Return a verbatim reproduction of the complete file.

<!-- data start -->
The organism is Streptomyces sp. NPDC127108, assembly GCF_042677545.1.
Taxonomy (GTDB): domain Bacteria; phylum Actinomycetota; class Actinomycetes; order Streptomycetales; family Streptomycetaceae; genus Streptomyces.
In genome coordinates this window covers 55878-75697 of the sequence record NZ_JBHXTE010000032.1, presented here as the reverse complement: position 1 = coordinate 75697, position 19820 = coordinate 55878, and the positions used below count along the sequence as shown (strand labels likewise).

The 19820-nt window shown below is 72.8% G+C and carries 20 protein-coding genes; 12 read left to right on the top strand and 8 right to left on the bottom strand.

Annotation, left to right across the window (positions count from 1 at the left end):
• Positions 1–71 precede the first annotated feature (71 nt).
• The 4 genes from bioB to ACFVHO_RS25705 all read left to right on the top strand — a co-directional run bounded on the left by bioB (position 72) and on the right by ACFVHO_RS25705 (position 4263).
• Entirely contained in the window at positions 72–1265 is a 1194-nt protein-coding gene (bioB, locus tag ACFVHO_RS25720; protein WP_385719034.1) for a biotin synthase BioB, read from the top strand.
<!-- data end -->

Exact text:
The organism is Streptomyces sp. NPDC127108, assembly GCF_042677545.1.
Taxonomy (GTDB): domain Bacteria; phylum Actinomycetota; class Actinomycetes; order Streptomycetales; family Streptomycetaceae; genus Streptomyces.
In genome coordinates this window covers 55878-75697 of the sequence record NZ_JBHXTE010000032.1, presented here as the reverse complement: position 1 = coordinate 75697, position 19820 = coordinate 55878, and the positions used below count along the sequence as shown (strand labels likewise).

The 19820-nt window shown below is 72.8% G+C and carries 20 protein-coding genes; 12 read left to right on the top strand and 8 right to left on the bottom strand.

Annotation, left to right across the window (positions count from 1 at the left end):
• Positions 1–71 precede the first annotated feature (71 nt).
• The 4 genes from bioB to ACFVHO_RS25705 all read left to right on the top strand — a co-directional run bounded on the left by bioB (position 72) and on the right by ACFVHO_RS25705 (position 4263).
• Entirely contained in the window at positions 72–1265 is a 1194-nt protein-coding gene (bioB, locus tag ACFVHO_RS25720; protein WP_385719034.1) for a biotin synthase BioB, read from the top strand.